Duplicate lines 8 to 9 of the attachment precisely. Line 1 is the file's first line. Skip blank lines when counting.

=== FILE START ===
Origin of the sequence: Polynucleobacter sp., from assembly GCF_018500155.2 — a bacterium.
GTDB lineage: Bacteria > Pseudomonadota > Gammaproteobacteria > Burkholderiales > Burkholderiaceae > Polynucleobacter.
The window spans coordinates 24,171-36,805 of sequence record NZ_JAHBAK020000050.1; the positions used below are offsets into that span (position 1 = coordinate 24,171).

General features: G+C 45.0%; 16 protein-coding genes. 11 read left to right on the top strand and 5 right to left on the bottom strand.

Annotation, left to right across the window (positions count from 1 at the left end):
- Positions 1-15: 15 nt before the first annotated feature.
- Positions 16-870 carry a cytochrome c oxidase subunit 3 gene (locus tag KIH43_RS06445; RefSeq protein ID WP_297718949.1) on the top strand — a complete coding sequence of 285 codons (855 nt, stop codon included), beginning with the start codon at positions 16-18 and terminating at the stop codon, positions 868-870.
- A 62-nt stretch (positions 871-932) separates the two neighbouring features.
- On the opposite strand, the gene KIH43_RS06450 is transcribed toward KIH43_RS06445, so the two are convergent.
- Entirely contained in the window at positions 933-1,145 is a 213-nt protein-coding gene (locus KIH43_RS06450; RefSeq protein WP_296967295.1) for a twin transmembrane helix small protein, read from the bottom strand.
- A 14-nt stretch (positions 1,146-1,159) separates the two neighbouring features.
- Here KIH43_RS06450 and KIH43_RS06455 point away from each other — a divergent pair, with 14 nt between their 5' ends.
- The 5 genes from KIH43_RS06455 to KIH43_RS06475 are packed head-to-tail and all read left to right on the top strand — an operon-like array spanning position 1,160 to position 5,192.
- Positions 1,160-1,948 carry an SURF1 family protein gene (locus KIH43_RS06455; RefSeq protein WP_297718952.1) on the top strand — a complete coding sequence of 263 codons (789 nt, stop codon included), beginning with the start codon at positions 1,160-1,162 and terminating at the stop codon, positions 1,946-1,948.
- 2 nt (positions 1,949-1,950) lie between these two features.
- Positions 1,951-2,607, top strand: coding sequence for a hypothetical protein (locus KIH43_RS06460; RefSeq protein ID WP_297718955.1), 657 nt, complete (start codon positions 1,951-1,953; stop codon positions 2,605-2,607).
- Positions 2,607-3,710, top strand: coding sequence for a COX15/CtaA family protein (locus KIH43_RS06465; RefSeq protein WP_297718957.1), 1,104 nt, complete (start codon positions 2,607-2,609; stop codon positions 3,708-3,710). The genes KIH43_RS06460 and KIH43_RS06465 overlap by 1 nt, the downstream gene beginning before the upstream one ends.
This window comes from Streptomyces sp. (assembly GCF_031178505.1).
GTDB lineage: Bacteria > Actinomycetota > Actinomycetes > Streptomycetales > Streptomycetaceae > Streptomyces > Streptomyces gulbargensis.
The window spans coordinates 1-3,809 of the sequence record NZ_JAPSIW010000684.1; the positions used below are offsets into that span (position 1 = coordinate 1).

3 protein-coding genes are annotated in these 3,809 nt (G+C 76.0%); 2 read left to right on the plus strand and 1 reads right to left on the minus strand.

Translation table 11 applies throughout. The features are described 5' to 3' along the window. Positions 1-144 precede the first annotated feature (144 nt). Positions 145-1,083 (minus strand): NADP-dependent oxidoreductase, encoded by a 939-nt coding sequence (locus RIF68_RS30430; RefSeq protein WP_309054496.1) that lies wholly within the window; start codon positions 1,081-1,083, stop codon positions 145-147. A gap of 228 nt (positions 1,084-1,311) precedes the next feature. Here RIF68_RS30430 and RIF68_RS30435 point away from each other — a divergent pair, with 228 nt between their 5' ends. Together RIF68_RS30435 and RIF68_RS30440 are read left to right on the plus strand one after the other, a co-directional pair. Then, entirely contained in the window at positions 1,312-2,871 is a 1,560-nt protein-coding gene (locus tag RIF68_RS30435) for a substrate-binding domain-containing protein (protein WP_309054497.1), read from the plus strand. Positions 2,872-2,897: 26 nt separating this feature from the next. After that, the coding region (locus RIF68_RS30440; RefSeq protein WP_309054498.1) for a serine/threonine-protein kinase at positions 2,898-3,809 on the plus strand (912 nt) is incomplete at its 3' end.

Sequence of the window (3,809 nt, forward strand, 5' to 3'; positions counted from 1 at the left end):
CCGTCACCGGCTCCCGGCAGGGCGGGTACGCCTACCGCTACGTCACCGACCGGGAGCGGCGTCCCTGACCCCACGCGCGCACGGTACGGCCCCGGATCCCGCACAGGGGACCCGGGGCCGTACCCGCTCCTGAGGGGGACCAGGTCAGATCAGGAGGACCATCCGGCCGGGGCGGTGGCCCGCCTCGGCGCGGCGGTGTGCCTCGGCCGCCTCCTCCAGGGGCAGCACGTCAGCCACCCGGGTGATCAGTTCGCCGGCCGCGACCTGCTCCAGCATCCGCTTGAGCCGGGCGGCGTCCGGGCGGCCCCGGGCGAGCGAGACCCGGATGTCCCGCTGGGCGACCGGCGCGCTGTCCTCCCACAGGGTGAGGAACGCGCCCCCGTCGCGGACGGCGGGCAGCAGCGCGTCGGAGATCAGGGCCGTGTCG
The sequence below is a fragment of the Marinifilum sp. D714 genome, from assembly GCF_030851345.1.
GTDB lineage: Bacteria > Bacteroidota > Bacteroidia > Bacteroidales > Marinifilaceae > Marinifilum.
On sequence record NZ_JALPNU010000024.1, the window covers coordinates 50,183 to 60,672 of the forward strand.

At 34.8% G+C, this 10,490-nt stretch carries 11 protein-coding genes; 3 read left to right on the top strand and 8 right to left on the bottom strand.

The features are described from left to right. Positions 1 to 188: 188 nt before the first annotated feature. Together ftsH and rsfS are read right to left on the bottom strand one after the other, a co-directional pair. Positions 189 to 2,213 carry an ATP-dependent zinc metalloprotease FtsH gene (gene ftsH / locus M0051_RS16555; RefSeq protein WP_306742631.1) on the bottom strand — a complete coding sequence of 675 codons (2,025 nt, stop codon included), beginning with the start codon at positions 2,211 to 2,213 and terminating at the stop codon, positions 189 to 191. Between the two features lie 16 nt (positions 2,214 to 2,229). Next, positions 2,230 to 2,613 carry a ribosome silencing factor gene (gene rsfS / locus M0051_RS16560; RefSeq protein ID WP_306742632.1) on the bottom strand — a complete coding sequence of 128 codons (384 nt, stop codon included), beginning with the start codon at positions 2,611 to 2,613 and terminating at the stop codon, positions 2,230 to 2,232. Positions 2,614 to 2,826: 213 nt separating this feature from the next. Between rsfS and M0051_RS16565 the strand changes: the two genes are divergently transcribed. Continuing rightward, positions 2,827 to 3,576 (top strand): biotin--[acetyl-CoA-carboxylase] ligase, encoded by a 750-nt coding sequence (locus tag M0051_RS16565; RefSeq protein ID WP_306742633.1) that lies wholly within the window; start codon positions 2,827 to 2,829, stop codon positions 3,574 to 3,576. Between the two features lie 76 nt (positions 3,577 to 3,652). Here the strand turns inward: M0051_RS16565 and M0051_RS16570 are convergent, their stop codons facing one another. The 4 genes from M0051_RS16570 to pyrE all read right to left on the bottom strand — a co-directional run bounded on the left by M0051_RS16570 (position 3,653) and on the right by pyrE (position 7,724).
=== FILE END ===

- A 62-nt stretch (positions 871-932) separates the two neighbouring features.
- On the opposite strand, the gene KIH43_RS06450 is transcribed toward KIH43_RS06445, so the two are convergent.